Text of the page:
And, finally, the policy of eastward opening also forms part of the Hungarian recipe, the Hungarian model. After 2008 we Hungarians took the view that Europe was unable to grow by itself: there would be no economic growth if we only trade with each other, without opening towards the East. This sounds fine, and it also sounds simple, but there is something here that the Europeans must understand. We cannot simply decide to open economically towards other countries to the East – say towards China – and then every morning proceed to lecture them on human rights. That is not how it works. It is simply untenable to expect the kind of alliance in which we seek access to your market, and we want your economic cooperation, and we also ask you for investment, but we do not at the same time give you the very level of respect that is due to every single independent nation in the world. Such an approach only results in an opening towards the East which exists at the level of rhetoric, but not that of reality. At the heart of eastward opening lies respect, and those who do not accept that respect takes priority over ideology will never be able to open to the East, because they do not understand the peoples of the East. In this respect we are luckier, because we are an eastern people which was infused with Christianity; and this gives us a special perspective, enabling us to understand all that is happening in China. Furthermore, given that we are talking about a disciplined country, we also understand why they do not respond to criticism from the West, which should instead recognise the achievement represented by, say, the success and value of lifting masses of people out of poverty and hopeless economic situations. From a moral point of view, also, this is something which China can cite as the most important argument in its own favour. If we do not accept this, there will be no eastward opening; there will only be trade, which is not the same as eastward opening. Hungary strives to achieve eastward opening.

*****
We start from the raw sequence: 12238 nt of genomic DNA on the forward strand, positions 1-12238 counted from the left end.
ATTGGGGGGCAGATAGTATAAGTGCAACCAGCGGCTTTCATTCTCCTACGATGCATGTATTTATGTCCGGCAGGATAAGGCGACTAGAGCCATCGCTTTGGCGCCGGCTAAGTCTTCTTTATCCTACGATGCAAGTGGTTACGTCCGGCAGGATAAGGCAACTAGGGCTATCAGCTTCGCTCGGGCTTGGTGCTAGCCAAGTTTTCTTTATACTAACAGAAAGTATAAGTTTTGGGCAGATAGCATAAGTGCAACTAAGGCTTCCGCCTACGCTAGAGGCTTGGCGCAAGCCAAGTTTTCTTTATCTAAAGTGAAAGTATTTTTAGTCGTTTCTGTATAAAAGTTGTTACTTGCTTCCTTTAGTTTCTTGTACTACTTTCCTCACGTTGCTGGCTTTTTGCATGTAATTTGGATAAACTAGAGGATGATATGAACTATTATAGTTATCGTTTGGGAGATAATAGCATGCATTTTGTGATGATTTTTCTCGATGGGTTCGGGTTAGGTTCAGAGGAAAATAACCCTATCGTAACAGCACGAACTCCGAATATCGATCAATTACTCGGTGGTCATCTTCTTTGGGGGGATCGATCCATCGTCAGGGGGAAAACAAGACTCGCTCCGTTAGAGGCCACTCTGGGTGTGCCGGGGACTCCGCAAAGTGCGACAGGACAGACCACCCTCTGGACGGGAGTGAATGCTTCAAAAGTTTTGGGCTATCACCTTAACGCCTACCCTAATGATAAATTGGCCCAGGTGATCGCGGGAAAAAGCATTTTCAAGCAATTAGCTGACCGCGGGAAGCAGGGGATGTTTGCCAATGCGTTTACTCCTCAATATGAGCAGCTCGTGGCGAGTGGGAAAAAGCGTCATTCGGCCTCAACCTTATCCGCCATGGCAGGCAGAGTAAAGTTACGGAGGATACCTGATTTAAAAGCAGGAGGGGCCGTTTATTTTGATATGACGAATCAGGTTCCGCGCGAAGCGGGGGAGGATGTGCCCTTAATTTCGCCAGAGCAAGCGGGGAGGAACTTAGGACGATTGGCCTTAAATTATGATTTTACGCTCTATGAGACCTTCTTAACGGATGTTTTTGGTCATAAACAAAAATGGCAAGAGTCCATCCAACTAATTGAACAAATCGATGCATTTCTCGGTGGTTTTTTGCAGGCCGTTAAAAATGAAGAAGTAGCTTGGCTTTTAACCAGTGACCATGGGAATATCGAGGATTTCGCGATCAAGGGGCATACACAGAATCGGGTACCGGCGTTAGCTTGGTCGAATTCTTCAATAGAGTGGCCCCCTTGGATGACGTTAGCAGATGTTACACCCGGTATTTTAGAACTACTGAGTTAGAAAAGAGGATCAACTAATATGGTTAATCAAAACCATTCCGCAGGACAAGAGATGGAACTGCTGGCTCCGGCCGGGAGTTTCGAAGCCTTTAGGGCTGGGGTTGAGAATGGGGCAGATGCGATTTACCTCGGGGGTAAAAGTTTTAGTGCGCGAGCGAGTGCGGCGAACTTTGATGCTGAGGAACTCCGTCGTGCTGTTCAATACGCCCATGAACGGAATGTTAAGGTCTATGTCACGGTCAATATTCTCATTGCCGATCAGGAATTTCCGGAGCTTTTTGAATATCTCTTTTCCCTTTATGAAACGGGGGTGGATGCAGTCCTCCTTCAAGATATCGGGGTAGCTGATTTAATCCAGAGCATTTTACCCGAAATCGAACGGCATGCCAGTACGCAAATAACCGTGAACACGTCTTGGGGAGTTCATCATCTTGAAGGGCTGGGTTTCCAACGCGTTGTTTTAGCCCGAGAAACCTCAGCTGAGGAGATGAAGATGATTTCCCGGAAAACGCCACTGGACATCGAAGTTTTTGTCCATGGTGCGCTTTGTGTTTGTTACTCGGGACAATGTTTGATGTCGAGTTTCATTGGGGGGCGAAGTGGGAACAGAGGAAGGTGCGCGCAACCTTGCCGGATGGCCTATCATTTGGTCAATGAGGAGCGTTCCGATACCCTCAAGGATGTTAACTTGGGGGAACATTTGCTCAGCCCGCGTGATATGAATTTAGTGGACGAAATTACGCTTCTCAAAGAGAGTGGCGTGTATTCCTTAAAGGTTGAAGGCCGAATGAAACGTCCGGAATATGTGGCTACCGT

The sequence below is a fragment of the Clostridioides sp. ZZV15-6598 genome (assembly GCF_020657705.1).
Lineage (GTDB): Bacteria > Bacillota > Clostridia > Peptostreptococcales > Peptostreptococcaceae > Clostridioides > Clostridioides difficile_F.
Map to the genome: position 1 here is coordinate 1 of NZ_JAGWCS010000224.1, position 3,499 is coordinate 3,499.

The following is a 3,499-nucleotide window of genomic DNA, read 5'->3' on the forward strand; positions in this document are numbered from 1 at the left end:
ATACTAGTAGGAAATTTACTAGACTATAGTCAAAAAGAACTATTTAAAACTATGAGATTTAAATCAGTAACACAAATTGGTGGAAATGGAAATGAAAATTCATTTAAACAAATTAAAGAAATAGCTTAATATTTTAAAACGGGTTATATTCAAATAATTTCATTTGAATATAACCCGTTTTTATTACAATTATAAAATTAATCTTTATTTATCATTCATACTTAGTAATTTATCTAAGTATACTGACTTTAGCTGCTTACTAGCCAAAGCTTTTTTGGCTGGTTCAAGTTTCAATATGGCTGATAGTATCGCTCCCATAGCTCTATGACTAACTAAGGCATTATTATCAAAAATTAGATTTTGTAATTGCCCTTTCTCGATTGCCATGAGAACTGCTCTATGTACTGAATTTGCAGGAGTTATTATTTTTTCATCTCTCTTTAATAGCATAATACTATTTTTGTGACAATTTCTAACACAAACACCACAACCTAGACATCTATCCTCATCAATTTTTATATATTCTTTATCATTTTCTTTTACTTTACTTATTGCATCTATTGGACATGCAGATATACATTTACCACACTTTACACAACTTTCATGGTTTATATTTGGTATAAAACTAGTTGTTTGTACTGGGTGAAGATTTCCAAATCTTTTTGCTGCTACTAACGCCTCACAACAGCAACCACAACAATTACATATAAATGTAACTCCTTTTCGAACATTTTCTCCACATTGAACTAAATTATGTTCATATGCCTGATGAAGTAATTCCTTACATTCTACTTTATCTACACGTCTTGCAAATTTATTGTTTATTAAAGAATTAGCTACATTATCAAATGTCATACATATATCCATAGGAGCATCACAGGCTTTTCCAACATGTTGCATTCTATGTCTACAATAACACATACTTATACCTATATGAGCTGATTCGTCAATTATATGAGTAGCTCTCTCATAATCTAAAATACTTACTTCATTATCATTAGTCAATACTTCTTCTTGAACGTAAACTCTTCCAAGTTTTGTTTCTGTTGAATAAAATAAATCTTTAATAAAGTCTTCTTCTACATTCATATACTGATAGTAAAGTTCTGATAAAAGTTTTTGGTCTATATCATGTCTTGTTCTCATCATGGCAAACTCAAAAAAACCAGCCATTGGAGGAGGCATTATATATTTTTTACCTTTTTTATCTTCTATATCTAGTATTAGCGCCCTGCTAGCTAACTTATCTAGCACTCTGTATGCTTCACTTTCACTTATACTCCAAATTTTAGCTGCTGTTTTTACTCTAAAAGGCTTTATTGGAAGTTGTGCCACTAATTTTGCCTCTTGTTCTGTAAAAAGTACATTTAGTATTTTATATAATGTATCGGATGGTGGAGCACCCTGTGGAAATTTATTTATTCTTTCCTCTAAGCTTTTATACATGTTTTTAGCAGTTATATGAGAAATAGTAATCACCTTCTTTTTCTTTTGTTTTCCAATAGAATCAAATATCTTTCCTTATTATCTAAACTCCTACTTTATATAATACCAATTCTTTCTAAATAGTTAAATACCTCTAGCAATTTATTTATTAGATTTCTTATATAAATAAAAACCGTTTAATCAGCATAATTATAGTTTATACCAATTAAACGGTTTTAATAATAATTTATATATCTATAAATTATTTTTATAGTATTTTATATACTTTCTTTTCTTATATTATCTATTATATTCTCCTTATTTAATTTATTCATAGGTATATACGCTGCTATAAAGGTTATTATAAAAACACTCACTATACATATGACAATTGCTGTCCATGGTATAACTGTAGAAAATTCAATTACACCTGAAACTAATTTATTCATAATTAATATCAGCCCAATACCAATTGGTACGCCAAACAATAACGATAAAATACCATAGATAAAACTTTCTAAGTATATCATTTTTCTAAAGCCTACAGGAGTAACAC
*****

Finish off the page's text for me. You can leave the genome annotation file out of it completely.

Ladies and Gentlemen,
The Hungarian model therefore comprises four elements: political stability, strict fiscal policy, a workfare society and eastward opening. With due modesty, but also appropriate self-confidence, this is what we can present to the world for consideration.
Thank you for your attention.